Tasmanian State Election 20th March 2010
Study and Compare - 2010
From the President: The forthcoming Tasmanian State election is uppermost in our minds at the moment and AMA Tasmania welcomes the emphasis that government and the opposition parties have placed on health related issues. The extra money and resources pledged to improve service delivery are a step in the right direction but it is unclear what each of the parties has planned to deal with the pachyderm on the premises that is the chronic and habitual underfunding of the public hospital system. The AMA has previously called for sufficient resources to be made available to allow public hospitals to run at an average bed occupancy rate of 85%. Without this, overcrowded emergency departments, bed access block and long waiting times for surgery will continue to blight the effective provision of healthcare in Tasmania.
It is important to appreciate that Tasmanians have a life expectancy which is two years less on average than their mainland counterparts. The reason for this largely relates to socio-economic factors including the fact that 24% of the population smoke as compared to 17% elsewhere in the country. Tasmanians also have less access to health care on average with about $100 less a head spent annually on their health than the average Australian.
Part of the problem is that the medical workforce in Tasmania is ageing, as is the rest of the population and the State desperately needs more doctors both now and in the future. Fortunately, the number of medical students in training has increased dramatically in the last few years. Over the next three years the total number of Australian medical graduates will increase by 41% from 2442 in 2009 to 3437 in 2012. The number of medical students graduating from UTAS is set to increase from 98 in 2009 to 115 in 2012. Alas only 65 places were available for these graduates in 2009 and at present the same number will be available in 2013. Unlike the other states, Tasmania has yet to guarantee all of these final year students the necessary positions in Tasmanian public hospitals to complete their compulsory internship without which they cannot register as doctors. Unless corrective action is taken, the result of this will be that the Tasmanian public will not have the benefit of the increased number of doctors that the ramped up training schemes were designed to deliver.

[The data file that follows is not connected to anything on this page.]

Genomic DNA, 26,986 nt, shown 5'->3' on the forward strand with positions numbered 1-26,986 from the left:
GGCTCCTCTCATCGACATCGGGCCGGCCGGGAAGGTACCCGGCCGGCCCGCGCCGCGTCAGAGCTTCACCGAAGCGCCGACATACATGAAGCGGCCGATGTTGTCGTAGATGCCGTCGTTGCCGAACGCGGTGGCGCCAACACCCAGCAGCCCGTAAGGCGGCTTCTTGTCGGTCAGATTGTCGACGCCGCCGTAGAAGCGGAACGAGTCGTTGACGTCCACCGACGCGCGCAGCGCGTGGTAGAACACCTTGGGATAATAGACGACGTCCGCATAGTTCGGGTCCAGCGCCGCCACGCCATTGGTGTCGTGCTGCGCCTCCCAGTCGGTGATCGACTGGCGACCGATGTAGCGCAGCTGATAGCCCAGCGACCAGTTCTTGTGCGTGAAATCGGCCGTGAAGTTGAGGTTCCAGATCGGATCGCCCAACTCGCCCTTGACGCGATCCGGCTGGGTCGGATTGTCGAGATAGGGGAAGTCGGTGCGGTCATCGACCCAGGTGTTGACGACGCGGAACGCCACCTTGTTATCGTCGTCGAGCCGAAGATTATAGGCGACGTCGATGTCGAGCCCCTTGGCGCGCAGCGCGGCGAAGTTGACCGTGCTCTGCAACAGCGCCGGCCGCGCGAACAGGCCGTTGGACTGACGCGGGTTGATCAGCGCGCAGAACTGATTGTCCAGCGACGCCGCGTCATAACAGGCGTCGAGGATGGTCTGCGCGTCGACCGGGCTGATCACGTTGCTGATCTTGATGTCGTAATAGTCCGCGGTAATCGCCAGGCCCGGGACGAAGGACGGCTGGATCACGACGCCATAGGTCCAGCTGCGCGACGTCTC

The AMA will be calling upon the Tasmanian government and opposition parties to guarantee that sufficient internships will be made available to enable all Tasmanian medical graduates to complete their preregistration training.
Finally, in 2010 it should not be necessary to insist that every Tasmanian has access to clean, uncontaminated drinking water. This issue has been much in the news recently with significant anxieties expressed in the St Helens area. The AMA is of the unwavering opinion that doctors have every right, indeed a moral and civic duty to speak out on issues where they have concerns for public safety. Once such concerns have been clearly articulated, the appropriate government instrumentality must take immediate responsibility for the issue and be fully resourced to undertake a speedy, transparent and thorough investigation to determine the veracity of the situation then take whatever action is necessary. There are clear cut standards for drinking water in Australia and it is imperative that every householder in the State can turn on the tap with absolute confidence.
Dr Chris Middleton.